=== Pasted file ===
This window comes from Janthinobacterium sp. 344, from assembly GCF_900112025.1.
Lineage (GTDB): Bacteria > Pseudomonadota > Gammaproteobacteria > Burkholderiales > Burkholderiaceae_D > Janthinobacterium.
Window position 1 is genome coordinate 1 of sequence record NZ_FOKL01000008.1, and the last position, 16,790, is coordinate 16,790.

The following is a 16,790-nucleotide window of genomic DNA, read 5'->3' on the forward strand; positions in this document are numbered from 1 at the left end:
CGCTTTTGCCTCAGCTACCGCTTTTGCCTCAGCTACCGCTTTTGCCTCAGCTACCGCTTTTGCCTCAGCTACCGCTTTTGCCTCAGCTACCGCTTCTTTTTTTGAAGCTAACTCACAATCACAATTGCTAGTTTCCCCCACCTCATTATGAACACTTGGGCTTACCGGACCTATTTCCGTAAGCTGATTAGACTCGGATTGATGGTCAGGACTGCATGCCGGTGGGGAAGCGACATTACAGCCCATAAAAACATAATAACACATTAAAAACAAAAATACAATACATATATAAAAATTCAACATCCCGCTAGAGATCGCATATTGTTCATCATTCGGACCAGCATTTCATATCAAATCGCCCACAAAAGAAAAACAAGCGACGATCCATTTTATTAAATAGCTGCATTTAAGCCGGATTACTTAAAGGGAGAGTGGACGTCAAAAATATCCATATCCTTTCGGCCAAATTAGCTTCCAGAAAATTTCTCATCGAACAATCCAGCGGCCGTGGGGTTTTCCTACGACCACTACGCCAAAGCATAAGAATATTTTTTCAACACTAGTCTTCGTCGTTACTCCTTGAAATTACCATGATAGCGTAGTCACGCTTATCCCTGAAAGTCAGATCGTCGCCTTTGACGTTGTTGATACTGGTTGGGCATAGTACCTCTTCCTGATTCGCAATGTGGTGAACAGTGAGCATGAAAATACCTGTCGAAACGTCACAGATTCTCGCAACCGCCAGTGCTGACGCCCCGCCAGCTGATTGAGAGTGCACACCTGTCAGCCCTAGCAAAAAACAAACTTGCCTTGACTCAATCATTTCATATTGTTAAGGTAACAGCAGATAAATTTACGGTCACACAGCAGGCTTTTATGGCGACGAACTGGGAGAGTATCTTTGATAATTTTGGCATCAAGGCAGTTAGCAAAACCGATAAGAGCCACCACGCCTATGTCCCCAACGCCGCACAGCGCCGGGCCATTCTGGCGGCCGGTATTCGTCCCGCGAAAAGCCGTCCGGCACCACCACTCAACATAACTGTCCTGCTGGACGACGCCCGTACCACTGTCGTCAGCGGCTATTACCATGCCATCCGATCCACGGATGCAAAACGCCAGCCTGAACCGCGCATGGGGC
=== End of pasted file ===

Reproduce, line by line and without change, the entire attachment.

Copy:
This window comes from Janthinobacterium sp. 344, from assembly GCF_900112025.1.
Lineage (GTDB): Bacteria > Pseudomonadota > Gammaproteobacteria > Burkholderiales > Burkholderiaceae_D > Janthinobacterium.
Window position 1 is genome coordinate 1 of sequence record NZ_FOKL01000008.1, and the last position, 16,790, is coordinate 16,790.

The following is a 16,790-nucleotide window of genomic DNA, read 5'->3' on the forward strand; positions in this document are numbered from 1 at the left end:
CGCTTTTGCCTCAGCTACCGCTTTTGCCTCAGCTACCGCTTTTGCCTCAGCTACCGCTTTTGCCTCAGCTACCGCTTTTGCCTCAGCTACCGCTTCTTTTTTTGAAGCTAACTCACAATCACAATTGCTAGTTTCCCCCACCTCATTATGAACACTTGGGCTTACCGGACCTATTTCCGTAAGCTGATTAGACTCGGATTGATGGTCAGGACTGCATGCCGGTGGGGAAGCGACATTACAGCCCATAAAAACATAATAACACATTAAAAACAAAAATACAATACATATATAAAAATTCAACATCCCGCTAGAGATCGCATATTGTTCATCATTCGGACCAGCATTTCATATCAAATCGCCCACAAAAGAAAAACAAGCGACGATCCATTTTATTAAATAGCTGCATTTAAGCCGGATTACTTAAAGGGAGAGTGGACGTCAAAAATATCCATATCCTTTCGGCCAAATTAGCTTCCAGAAAATTTCTCATCGAACAATCCAGCGGCCGTGGGGTTTTCCTACGACCACTACGCCAAAGCATAAGAATATTTTTTCAACACTAGTCTTCGTCGTTACTCCTTGAAATTACCATGATAGCGTAGTCACGCTTATCCCTGAAAGTCAGATCGTCGCCTTTGACGTTGTTGATACTGGTTGGGCATAGTACCTCTTCCTGATTCGCAATGTGGTGAACAGTGAGCATGAAAATACCTGTCGAAACGTCACAGATTCTCGCAACCGCCAGTGCTGACGCCCCGCCAGCTGATTGAGAGTGCACACCTGTCAGCCCTAGCAAAAAACAAACTTGCCTTGACTCAATCATTTCATATTGTTAAGGTAACAGCAGATAAATTTACGGTCACACAGCAGGCTTTTATGGCGACGAACTGGGAGAGTATCTTTGATAATTTTGGCATCAAGGCAGTTAGCAAAACCGATAAGAGCCACCACGCCTATGTCCCCAACGCCGCACAGCGCCGGGCCATTCTGGCGGCCGGTATTCGTCCCGCGAAAAGCCGTCCGGCACCACCACTCAACATAACTGTCCTGCTGGACGACGCCCGTACCACTGTCGTCAGCGGCTATTACCATGCCATCCGATCCACGGATGCAAAACGCCAGCCTGAACCGCGCATGGGGC